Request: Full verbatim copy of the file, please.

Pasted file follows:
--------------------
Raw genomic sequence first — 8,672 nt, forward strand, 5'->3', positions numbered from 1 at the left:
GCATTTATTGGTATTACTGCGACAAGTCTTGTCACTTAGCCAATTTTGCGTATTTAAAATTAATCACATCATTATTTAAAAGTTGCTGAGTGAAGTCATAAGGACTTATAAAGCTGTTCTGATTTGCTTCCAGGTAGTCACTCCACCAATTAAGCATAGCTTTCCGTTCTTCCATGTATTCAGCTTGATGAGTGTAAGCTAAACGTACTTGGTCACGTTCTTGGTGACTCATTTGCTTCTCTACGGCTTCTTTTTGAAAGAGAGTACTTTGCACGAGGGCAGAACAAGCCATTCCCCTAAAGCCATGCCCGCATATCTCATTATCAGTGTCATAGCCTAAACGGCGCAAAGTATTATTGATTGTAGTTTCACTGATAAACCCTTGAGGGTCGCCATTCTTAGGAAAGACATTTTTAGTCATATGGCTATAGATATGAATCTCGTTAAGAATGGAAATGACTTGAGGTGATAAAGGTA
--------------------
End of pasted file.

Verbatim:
Raw genomic sequence first — 8,672 nt, forward strand, 5'->3', positions numbered from 1 at the left:
GCATTTATTGGTATTACTGCGACAAGTCTTGTCACTTAGCCAATTTTGCGTATTTAAAATTAATCACATCATTATTTAAAAGTTGCTGAGTGAAGTCATAAGGACTTATAAAGCTGTTCTGATTTGCTTCCAGGTAGTCACTCCACCAATTAAGCATAGCTTTCCGTTCTTCCATGTATTCAGCTTGATGAGTGTAAGCTAAACGTACTTGGTCACGTTCTTGGTGACTCATTTGCTTCTCTACGGCTTCTTTTTGAAAGAGAGTACTTTGCACGAGGGCAGAACAAGCCATTCCCCTAAAGCCATGCCCGCATATCTCATTATCAGTGTCATAGCCTAAACGGCGCAAAGTATTATTGATTGTAGTTTCACTGATAAACCCTTGAGGGTCGCCATTCTTAGGAAAGACATTTTTAGTCATATGGCTATAGATATGAATCTCGTTAAGAATGGAAATGACTTGAGGTGATAAAGGTA